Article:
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Marijuana Increases the Risk of Deadly Crashes

The percentage of drivers killed who tested positive for drugs has reached the level of alcohol-related fatalities according to the Governors Highway Safety Association. More than 5,000 drivers killed each year had drugs in their systems at the time of the crash. 

The association has issued a new report, Drug-Impaired Driving: A Guide for What States Can Do, to help states deal with the problem. 

The report emphasizes marijuana and its impact on driving because lawmakers are legalizing the drug without taking into account its ability to impair drivers. 

“The evidence is very clear that marijuana affects decision times, reaction times, and so forth. If you are using marijuana, you are at an increased risk of being in a crash,” notes the report's author.

Recommendations for states include:
  • Assess the data and understand what is happening now.
  • Examine and update drug-impaired driving laws. 
  • Provide training to law enforcement, prosecutors, and judges.
  • Test all fatally-injured drivers for the presence of drugs.
  • Screen and assess all offenders to identify any drug or alcohol problems or underlying mental health issues and refer offenders to treatment if needed.
  • Track all alcohol- and drug-impaired driver crash data separately to best assess the problem.

Read story hereRead association press release here. Read association report here.
Colorado Yields to
Marijuana Industry Pressure on Pesticides
A special report by The Denver Post this week finds that regulators, in this case the Colorado Department of Agriculture, are yielding to industry pressure rather than public-health concerns over pesticides used to grow marijuana.

The newspaper obtained three years of emails and conducted many interviews that revealed the department stood ready to recommend only pesticides with the least toxic chemicals, such as neem oil, could be used on marijuana plants. But the department scuttled the list when the industry protested that it needed stronger pesticides to protect its crops.

A year later, the city of Denver began quarantining plants over concerns that the pesticides used pose a threat to health. The department then issued a broader, less restrictive list of pesticides growers could use, but made pesticide inspections a low priority. Only when the department receives a complaint from a worker or consumer does it look into the problem.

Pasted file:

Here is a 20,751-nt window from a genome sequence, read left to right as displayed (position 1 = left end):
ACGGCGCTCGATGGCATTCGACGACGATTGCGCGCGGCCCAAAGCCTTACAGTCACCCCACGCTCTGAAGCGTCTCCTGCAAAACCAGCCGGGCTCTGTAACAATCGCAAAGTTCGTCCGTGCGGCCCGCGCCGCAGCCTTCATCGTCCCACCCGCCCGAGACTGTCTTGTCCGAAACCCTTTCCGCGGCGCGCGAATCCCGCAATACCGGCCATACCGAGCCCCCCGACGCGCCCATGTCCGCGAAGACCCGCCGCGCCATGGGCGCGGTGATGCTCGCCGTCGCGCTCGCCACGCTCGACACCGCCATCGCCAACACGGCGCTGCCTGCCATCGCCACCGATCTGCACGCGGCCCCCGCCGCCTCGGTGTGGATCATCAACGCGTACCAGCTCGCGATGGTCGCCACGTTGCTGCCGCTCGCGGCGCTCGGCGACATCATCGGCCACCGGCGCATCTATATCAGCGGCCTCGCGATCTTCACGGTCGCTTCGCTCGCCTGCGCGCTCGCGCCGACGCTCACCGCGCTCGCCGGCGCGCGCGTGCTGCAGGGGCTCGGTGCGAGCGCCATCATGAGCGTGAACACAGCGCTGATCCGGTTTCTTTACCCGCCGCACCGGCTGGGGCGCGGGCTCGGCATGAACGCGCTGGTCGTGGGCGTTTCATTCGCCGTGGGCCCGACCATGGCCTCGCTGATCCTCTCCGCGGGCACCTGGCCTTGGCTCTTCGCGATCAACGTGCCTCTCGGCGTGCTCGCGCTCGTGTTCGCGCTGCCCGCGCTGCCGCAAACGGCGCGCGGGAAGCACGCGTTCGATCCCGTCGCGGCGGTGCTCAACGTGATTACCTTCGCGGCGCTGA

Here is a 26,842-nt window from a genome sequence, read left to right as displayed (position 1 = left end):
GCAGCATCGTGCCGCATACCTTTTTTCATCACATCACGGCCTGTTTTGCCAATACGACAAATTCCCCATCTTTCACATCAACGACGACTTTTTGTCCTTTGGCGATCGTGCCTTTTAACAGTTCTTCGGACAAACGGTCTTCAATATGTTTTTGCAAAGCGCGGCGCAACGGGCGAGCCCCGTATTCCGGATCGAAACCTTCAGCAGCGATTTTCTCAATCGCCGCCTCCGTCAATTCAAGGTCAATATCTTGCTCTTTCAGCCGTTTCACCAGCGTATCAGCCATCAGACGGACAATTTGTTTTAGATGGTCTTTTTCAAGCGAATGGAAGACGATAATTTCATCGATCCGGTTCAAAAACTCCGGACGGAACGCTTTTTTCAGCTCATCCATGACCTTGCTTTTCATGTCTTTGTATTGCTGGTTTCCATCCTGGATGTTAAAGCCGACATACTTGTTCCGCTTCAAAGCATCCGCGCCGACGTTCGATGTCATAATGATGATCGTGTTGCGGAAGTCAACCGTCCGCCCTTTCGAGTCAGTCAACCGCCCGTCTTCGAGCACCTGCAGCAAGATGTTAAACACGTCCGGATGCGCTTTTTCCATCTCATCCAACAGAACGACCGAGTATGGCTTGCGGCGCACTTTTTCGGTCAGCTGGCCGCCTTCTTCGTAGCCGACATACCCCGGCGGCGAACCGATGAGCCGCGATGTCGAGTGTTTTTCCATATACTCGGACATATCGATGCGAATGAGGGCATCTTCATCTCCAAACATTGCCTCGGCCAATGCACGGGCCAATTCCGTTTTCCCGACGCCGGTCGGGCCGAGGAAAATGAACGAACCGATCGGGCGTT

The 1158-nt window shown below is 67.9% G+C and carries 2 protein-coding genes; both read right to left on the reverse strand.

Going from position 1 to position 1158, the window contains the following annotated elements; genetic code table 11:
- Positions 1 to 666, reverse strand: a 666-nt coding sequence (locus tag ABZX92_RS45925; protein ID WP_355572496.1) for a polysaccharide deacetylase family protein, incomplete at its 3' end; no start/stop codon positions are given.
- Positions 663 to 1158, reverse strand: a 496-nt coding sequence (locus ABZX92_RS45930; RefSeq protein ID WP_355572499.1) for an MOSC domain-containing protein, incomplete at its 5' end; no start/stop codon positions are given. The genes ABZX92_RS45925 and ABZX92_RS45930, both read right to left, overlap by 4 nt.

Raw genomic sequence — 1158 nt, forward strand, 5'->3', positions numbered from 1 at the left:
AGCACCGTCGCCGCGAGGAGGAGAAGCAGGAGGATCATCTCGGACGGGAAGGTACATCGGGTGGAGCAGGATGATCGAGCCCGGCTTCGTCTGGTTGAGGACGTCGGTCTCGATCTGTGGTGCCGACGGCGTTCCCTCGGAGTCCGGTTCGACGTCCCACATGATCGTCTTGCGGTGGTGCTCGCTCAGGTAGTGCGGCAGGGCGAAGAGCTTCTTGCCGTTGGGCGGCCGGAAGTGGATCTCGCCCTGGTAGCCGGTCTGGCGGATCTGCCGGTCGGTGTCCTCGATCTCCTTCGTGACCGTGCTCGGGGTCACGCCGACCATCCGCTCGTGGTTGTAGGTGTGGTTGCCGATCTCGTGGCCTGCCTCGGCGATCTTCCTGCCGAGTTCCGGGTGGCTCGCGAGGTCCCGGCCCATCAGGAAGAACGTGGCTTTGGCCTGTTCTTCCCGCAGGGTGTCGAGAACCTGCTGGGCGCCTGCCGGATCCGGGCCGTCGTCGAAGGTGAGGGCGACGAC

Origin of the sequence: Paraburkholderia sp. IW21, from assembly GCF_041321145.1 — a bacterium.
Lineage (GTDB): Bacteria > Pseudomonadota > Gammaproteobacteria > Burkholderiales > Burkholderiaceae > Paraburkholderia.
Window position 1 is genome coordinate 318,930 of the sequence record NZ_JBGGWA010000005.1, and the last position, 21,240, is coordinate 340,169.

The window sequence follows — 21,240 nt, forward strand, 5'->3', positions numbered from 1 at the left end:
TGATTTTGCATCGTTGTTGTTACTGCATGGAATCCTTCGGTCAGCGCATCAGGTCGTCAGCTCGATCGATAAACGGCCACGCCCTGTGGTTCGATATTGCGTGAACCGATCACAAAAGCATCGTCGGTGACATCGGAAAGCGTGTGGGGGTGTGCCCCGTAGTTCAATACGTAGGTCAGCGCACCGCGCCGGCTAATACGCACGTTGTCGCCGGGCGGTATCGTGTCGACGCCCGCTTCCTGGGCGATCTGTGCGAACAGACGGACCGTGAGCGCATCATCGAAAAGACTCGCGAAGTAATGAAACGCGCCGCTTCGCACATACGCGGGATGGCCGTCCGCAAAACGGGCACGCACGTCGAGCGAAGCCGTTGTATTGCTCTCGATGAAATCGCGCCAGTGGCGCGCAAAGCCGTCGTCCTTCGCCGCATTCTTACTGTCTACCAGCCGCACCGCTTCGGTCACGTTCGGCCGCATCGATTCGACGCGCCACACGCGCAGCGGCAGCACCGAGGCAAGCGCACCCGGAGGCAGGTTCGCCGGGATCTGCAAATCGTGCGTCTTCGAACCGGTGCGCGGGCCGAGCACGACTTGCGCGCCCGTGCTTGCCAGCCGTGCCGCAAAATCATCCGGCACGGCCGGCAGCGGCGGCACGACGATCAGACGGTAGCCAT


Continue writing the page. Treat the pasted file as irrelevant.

Last week, however, the department began a rule-making process to compile a list of acceptable pesticides that may be used to grow marijuana. Meanwhile, marijuana infused-foods and other products that may contain pesticides continue to be sold throughout the state. 

Read story here.
(Pictured: A worker sprays nontoxic neem oil to combat spider mites and mildew on growing marijuana plants.)
Marijuana Pesticide Flap
Brings Consumer Lawsuit in Colorado

Failure to regulate pesticides used to grow marijuana in Colorado has led to the first marijuana product liability lawsuit in the nation.

This week, two Colorado marijuana users sued LivWell, a Denver pot shop, for its use of the pesticide Eagle 20 EW on plants it grew. Denver authorities quarantined thousands of LivWell’s plants earlier this year, but returned them after they tested at acceptable levels. 

Eagle 20 EW is commonly used on grapes and hops but is banned from use on tobacco because it can become dangerous when heated.

“States need to develop comprehensive lab-testing requirements and guidelines about what pesticides are OK to use on this product,” says a Seattle attorney. “It’s going to be treated no differently than food or beverages,” she added.

Read story here.
The Marijuana Report is a weekly e-newsletter produced by National Families in Action in partnership with SAM (Smart Approaches to Marijuana). Subscribe to The Marijuana Report and visit our website, The Marijuana Report.Org, to learn more about the marijuana story unfolding across the nation.

About National Families in Action (NFIA)
NFIA consists of families, scientists, business leaders, physicians, addiction specialists, policymakers, and others committed to protecting children from addictive drugs. Our vision is:
  • Healthy, drug-free kids
  • Nurturing, addiction-free families
  • Scientifically accurate information and education
  • A nation free of Big Marijuana
  • Smart, safe, FDA-approved medicines developed from the cannabis plant (and other plants) 
  • Expanded access to medicines in FDA clinical trials for children with epilepsy

About SAM (Smart Approaches to Marijuana) 

SAM is a nonpartisan alliance of lawmakers, scientists and other concerned citizens who want to move beyond simplistic discussions of "incarceration versus legalization" when discussing marijuana use and instead focus on practical changes in marijuana policy that neither demonizes users nor legalizes the drug. SAM supports a treatment, health-first marijuana policy. 

SAM has four main goals: 
  • To inform public policy with the science of today's marijuana.
  • To reduce the unintended consequences of current marijuana policies, such as lifelong stigma due to arrest.
  • To prevent the establishment of "Big Marijuana" - and a 21st-Century tobacco industry that would market marijuana to children.
  • To promote research of marijuana's medical properties and produce, non-smoked, non-psychoactive pharmacy-attainable medications.
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